Zainab Hasan stars in the UK première of Michele Lee’s Rice, a co-production with Actors Touring Company.
Artistic Director of Actors Touring Company, Matthew Xia, directs Zainab Hasan (Nisha) and Sarah Lam (Yvette).
The production opens on 13 October, with previews from 9 October, and runs until 13 November at Orange Tree Theatre, with livestreamed performances via OT on screen on 4 and 5 November. Rice continues with socially distanced seating and safety measures, which remain in place until January 2022.
You’re starring in Rice at The Orange Tree theatre, what can you tell us about the play?
This play has so much in it. It’s about sacrifice. It’s about migrants. It’s about mothers and daughters. It’s about dreams, failure, loss, navigating the world in which we live, and finding our place in it.
Tell us more about your character, Nisha, and what has surprised you most about the role?
On the surface Nisha can feel like she’s quite hard and nasty, but it’s been interesting getting under her skin and realising that her hard exterior comes from a vulnerable place. She feels like she has to work twice as hard precisely because she doesn’t feel like she belongs.
She has the weight of the world on her shoulders. That she has a lot to prove; that the sacrifices she believes she’s making aren’t just for herself. They sense a bigger purpose. I love that Yvette brings her back down to earth a bit. Makes her see the world through a different lens.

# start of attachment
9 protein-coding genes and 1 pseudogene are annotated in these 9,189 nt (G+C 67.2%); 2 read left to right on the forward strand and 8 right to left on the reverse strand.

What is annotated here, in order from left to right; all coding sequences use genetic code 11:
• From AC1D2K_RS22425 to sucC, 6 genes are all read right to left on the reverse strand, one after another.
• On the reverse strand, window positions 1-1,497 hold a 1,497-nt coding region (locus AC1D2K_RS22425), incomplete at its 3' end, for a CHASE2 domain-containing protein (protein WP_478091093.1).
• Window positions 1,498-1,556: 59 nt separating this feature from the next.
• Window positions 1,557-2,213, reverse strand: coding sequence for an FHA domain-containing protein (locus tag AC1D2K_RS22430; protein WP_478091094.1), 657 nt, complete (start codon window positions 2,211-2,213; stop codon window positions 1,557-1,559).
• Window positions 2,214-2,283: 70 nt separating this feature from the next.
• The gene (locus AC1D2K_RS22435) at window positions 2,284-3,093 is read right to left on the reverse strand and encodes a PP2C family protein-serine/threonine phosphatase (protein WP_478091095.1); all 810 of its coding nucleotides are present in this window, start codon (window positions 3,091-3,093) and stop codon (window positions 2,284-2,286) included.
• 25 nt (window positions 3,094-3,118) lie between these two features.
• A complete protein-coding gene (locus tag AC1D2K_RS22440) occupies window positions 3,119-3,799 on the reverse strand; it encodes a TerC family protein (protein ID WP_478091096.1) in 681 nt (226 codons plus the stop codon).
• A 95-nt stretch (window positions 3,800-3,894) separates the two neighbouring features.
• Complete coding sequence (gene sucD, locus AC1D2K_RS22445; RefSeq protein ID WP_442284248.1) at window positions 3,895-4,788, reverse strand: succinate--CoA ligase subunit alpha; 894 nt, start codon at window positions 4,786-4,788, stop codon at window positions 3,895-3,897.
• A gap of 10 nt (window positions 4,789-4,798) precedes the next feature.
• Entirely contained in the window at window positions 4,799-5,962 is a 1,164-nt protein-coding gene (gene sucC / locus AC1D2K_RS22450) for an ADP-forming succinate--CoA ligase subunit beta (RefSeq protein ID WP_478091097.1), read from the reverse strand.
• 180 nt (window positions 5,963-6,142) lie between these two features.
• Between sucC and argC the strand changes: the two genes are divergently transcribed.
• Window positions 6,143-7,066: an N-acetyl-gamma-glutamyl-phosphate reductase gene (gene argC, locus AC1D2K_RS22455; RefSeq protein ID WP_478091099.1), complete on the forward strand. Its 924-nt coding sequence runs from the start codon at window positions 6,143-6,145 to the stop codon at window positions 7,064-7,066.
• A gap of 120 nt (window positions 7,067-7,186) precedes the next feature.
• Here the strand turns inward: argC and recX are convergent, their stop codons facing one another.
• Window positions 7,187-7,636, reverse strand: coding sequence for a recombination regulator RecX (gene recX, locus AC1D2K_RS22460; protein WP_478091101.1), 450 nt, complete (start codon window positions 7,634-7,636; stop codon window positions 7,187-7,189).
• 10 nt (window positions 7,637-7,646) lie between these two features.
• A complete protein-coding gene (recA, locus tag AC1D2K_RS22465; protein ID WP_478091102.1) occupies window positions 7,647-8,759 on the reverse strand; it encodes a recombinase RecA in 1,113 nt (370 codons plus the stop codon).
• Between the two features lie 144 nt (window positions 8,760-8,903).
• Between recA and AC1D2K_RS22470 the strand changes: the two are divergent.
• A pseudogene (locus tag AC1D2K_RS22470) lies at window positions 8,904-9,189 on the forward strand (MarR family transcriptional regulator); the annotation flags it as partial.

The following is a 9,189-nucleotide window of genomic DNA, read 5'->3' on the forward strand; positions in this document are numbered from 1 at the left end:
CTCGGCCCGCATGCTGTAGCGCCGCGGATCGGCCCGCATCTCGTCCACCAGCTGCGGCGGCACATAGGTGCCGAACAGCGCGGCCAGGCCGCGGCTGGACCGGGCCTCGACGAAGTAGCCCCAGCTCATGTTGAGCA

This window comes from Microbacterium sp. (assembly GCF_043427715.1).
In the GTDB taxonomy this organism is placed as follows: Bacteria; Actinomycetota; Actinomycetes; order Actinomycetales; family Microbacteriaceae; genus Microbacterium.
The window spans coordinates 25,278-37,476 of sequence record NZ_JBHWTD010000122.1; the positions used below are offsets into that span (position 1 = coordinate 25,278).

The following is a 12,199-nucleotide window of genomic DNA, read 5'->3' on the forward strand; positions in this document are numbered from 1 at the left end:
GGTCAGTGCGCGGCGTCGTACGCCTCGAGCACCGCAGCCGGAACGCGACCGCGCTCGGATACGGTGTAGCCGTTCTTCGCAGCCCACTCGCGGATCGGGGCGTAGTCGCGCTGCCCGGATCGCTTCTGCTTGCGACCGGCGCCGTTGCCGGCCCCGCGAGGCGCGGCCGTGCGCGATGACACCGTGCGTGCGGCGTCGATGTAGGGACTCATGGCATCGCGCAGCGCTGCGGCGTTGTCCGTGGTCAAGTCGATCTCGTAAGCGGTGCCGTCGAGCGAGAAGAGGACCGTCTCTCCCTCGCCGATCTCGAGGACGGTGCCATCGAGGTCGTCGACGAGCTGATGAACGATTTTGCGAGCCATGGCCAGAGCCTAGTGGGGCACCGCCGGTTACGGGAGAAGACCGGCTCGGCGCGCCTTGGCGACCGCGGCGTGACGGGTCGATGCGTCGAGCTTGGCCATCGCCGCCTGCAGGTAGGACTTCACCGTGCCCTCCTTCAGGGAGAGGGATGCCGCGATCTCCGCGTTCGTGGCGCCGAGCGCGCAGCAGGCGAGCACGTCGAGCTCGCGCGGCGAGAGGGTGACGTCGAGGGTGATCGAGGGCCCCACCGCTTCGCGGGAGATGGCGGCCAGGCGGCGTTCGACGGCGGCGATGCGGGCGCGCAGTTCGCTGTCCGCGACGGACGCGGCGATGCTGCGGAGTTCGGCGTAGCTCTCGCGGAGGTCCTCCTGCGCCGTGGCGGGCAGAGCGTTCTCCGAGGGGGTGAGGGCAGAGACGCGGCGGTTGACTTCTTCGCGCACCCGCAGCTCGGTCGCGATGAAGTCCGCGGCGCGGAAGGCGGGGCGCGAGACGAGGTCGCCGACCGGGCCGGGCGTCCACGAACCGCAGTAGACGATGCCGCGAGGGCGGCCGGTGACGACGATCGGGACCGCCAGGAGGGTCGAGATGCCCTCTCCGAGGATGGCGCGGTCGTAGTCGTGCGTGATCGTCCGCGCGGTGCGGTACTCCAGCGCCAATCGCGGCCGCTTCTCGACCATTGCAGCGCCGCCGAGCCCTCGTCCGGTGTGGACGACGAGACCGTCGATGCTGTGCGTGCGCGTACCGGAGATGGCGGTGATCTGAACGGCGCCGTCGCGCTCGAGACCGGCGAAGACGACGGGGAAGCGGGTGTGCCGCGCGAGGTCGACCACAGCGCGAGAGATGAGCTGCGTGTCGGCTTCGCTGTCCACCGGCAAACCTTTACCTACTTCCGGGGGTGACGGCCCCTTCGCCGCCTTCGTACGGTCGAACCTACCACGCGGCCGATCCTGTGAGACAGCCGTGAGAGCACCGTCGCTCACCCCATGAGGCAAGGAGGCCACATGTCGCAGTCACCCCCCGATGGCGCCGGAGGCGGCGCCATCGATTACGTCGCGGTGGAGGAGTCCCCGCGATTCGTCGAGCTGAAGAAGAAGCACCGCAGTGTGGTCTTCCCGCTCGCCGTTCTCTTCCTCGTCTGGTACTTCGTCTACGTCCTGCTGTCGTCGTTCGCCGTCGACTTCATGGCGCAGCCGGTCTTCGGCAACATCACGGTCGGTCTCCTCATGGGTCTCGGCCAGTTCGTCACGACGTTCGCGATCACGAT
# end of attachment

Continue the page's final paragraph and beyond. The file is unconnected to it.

What was it about Michele Lee’s script that really excited you?
I was really excited by seeing two women that look like we do, on stage together. I was excited to take on the challenge of a two-hander. Although when you’re in rehearsals you suddenly think ‘ok, this really is a challenge, what have I set myself in for!’ I mean that in the best possible way.
It’s exciting being pushed in ways you haven’t. The prospect of playing the range of characters I get to and playing a character like Nisha was exciting. And the relationship between Nisha and Yvette, which goes on a real journey. Two seemingly disparate women with disparate lives who have more in common with each other than they realise.
Why do you think this play will resonate with audiences?
I think audiences will resonate with this play because the struggles Yvette and Nisha go through are struggles we can all relate to. They’re multifaceted, multi-layered. They come with their own vulnerabilities and complexities. They’re not simply any one thing. They’re not just defined by what they do. There’s more underneath. They have their own story, their own truths.
What do you enjoy most about two handers and how have you and Sarah Lam bonded in rehearsals?
Oh gosh! Two handers are hard! It’s literally just you and another actor so you feel the responsibility and weight of it. Not getting things wrong, not dropping a line that could throw the other actor. It’s so scary but equally the beauty of it is, it’s just you and one other person, and so you have the time to invest in one another and nurture your relationship.
Sarah is fab. We both work really hard, and our professional approach is very aligned, but we also have a great understanding. She’s lovely. It really helps because you can feed your own personal relationship into the work you do on stage. It would be my worst nightmare not bonding with the other actor I’m working with on a two hander. Could you imagine!
What would you say to anyone thinking of coming to see Rice?
I really hope you enjoy and connect with it!